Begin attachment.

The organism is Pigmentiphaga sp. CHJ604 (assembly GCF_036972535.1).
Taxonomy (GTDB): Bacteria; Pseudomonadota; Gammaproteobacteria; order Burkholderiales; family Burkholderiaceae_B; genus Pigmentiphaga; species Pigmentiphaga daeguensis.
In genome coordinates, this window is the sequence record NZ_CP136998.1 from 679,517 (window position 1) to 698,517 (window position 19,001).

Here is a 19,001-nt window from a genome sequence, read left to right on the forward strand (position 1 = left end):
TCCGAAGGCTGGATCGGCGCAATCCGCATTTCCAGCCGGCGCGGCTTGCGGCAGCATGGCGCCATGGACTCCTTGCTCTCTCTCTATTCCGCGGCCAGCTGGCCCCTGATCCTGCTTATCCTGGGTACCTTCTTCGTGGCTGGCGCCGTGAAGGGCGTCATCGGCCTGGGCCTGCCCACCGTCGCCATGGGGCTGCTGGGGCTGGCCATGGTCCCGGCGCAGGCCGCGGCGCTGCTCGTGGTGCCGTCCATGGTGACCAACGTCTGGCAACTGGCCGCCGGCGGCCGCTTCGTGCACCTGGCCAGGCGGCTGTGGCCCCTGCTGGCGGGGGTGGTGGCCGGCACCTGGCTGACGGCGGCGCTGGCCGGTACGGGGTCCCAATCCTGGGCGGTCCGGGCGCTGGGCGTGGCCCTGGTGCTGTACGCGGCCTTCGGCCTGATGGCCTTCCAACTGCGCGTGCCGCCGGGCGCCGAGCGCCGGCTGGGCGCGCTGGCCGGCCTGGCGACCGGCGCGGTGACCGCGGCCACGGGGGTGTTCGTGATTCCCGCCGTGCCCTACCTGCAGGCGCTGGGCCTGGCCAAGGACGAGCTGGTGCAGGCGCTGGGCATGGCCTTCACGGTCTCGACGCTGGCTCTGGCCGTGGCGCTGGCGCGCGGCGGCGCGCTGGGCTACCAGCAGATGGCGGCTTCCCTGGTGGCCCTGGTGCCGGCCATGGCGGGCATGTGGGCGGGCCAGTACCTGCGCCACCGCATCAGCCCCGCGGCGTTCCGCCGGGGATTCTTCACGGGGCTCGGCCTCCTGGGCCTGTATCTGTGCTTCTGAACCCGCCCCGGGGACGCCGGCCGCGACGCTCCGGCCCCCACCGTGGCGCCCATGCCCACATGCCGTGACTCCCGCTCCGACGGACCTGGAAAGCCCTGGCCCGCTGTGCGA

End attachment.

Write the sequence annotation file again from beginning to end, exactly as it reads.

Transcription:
The organism is Pigmentiphaga sp. CHJ604 (assembly GCF_036972535.1).
Taxonomy (GTDB): Bacteria; Pseudomonadota; Gammaproteobacteria; order Burkholderiales; family Burkholderiaceae_B; genus Pigmentiphaga; species Pigmentiphaga daeguensis.
In genome coordinates, this window is the sequence record NZ_CP136998.1 from 679,517 (window position 1) to 698,517 (window position 19,001).

Here is a 19,001-nt window from a genome sequence, read left to right on the forward strand (position 1 = left end):
TCCGAAGGCTGGATCGGCGCAATCCGCATTTCCAGCCGGCGCGGCTTGCGGCAGCATGGCGCCATGGACTCCTTGCTCTCTCTCTATTCCGCGGCCAGCTGGCCCCTGATCCTGCTTATCCTGGGTACCTTCTTCGTGGCTGGCGCCGTGAAGGGCGTCATCGGCCTGGGCCTGCCCACCGTCGCCATGGGGCTGCTGGGGCTGGCCATGGTCCCGGCGCAGGCCGCGGCGCTGCTCGTGGTGCCGTCCATGGTGACCAACGTCTGGCAACTGGCCGCCGGCGGCCGCTTCGTGCACCTGGCCAGGCGGCTGTGGCCCCTGCTGGCGGGGGTGGTGGCCGGCACCTGGCTGACGGCGGCGCTGGCCGGTACGGGGTCCCAATCCTGGGCGGTCCGGGCGCTGGGCGTGGCCCTGGTGCTGTACGCGGCCTTCGGCCTGATGGCCTTCCAACTGCGCGTGCCGCCGGGCGCCGAGCGCCGGCTGGGCGCGCTGGCCGGCCTGGCGACCGGCGCGGTGACCGCGGCCACGGGGGTGTTCGTGATTCCCGCCGTGCCCTACCTGCAGGCGCTGGGCCTGGCCAAGGACGAGCTGGTGCAGGCGCTGGGCATGGCCTTCACGGTCTCGACGCTGGCTCTGGCCGTGGCGCTGGCGCGCGGCGGCGCGCTGGGCTACCAGCAGATGGCGGCTTCCCTGGTGGCCCTGGTGCCGGCCATGGCGGGCATGTGGGCGGGCCAGTACCTGCGCCACCGCATCAGCCCCGCGGCGTTCCGCCGGGGATTCTTCACGGGGCTCGGCCTCCTGGGCCTGTATCTGTGCTTCTGAACCCGCCCCGGGGACGCCGGCCGCGACGCTCCGGCCCCCACCGTGGCGCCCATGCCCACATGCCGTGACTCCCGCTCCGACGGACCTGGAAAGCCCTGGCCCGCTGTGCGA